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Asian-Australas J Anim Sci > Volume 24(1); 2011 > Article
Ruminant Nutrition and Forage Utilization
Asian-Australasian Journal of Animal Sciences 2011;24(1): 45-55.
DOI: https://doi.org/10.5713/ajas.2011.10026    Published online December 21, 2010.
Effect of Partial Replacement of Concentrates with Barhar (Artocarpus lakocha) Leaves on Growth Performance of Kids Fed a Mixed Jungle Grass-based Diet
A. Das, D. De, S. Katole
Abstract
A feeding trial was conducted to study the replacement value of concentrates with Barhar (Artocarpus lakocha) leaves on growth performance of kids fed a mixed jungle grass-based diet. Fifteen Sikkim local kids, about 4 months of age and body weight ranging from 5.8 to 9.2 kg, were randomly distributed into three groups of five. Kids were stall fed ad lib with mixed jungle grass collected from the nearby forest and native scrubland. The kids in group I received supplementary concentrate (Maize 35%, mustard cake 32%, rice bran 30%, mineral mixture 2% and common salt 1%) at approximately 2% of BW. For groups II and III, 25 and 50% of the concentrate was replaced with Barhar (Artocarpus lakocha) leaves, respectively. Total dry matter intake (DMI) was not significantly different among groups. Digestibility of CP decreased (p<0.05) and that of NDF increased (p<0.01) with increasing level of Barhar leaves in the diet. Digestibility of ADF (p<0.01), hemi cellulose (p<0.05) and cellulose (p<0.01) was higher in groups II and III than in group I. Ruminal pH and TVFA concentration were not significantly different among groups. Rumen ammonia-N concentration decreased (p<0.01) with increased level of Barhar leaves in the diet. Similarly, plasma urea nitrogen and blood glucose levels were reduced (p<0.05) with increasing level of Barhar leaves in the diet. Replacement of concentrate with Barhar resulted in reduced Hb and lower serum iron concentration. Levels of other serum metabolites including minerals were not altered by the replacement. Average daily gain (ADG) was 53.3, 54.4 and 41.8 g/d in groups I, II and III, respectively. ADG was not adversely affected when the level of replacement was restricted to 25%. However, at 50% of replacement ADG was significantly lower than the control (p<0.05). Thus, it was concluded that Barhar leaves might replace 25% of the supplemental concentrate for growing Sikkim local kids fed on a mixed jungle grass-based diet.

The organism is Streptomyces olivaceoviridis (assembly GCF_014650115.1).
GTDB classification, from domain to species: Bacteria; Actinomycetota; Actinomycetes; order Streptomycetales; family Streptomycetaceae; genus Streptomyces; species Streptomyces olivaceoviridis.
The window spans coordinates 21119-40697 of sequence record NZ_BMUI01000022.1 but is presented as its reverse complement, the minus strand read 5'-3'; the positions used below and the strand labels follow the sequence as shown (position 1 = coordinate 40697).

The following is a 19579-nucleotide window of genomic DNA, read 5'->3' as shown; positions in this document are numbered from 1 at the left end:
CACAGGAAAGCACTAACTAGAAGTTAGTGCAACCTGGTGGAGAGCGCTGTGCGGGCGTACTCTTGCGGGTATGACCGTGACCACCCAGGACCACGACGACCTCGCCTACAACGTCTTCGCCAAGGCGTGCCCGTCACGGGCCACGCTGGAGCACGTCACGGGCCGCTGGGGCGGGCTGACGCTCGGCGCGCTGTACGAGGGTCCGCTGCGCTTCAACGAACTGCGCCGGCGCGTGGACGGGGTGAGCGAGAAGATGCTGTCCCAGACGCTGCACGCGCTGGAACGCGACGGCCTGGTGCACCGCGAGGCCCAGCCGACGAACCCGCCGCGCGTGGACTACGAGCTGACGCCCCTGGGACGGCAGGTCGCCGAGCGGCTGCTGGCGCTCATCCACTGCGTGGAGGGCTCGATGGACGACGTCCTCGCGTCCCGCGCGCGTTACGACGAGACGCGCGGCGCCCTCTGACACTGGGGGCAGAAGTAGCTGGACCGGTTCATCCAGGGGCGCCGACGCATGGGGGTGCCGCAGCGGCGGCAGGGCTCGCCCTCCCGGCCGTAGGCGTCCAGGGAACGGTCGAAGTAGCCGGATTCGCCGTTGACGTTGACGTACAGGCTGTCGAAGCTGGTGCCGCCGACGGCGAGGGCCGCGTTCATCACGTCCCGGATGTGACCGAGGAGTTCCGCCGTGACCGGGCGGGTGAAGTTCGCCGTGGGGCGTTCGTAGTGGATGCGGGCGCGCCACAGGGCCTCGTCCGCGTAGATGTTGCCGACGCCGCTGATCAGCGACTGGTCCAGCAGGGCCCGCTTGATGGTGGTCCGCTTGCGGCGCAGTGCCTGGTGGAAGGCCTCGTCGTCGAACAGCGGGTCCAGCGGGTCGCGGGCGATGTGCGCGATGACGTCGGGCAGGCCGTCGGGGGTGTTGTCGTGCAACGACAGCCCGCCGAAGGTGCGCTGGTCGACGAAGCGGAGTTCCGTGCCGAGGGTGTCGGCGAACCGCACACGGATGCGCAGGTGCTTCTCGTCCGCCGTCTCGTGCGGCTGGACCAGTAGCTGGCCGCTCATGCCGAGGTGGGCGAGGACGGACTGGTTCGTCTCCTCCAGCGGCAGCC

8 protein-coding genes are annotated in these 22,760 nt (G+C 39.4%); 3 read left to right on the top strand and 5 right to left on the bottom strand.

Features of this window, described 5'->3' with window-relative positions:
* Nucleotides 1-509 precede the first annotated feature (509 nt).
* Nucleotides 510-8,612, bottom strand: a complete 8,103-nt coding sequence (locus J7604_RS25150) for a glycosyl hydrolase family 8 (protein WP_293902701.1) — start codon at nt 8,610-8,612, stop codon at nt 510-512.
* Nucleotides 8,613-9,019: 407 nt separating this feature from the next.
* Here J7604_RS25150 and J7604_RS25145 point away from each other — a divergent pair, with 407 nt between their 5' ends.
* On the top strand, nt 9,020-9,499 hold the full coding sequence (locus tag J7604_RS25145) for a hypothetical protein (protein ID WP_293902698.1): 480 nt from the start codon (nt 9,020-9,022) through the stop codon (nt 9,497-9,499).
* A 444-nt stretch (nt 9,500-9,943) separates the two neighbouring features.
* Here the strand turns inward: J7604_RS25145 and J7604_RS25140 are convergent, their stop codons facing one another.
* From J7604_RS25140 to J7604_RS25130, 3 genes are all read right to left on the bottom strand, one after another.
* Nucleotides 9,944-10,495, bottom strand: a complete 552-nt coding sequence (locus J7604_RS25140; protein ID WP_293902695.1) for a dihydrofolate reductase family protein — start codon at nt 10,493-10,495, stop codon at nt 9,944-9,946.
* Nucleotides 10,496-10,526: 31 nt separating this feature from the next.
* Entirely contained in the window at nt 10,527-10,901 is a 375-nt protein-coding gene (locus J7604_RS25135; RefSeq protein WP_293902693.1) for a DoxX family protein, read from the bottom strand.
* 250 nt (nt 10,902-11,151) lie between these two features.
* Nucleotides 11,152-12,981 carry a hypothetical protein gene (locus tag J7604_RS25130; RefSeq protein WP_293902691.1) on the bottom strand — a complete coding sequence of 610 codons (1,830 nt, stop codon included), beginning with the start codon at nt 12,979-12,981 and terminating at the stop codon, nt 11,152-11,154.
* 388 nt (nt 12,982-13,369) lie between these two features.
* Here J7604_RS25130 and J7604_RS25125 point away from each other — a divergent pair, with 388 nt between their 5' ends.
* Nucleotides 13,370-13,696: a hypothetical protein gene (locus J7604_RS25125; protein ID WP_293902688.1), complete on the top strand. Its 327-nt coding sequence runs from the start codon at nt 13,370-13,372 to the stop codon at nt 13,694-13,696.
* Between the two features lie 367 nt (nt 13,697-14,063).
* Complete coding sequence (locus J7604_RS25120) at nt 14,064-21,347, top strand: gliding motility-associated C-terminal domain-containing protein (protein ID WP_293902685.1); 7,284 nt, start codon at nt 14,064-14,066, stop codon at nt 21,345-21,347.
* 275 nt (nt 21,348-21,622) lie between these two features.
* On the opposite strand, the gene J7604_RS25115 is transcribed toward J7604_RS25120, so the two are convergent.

Keywords: Artocarpus lakocha; Barhar Leaves; Concentrate Replacement; Goat; Growth; Jungle Grass


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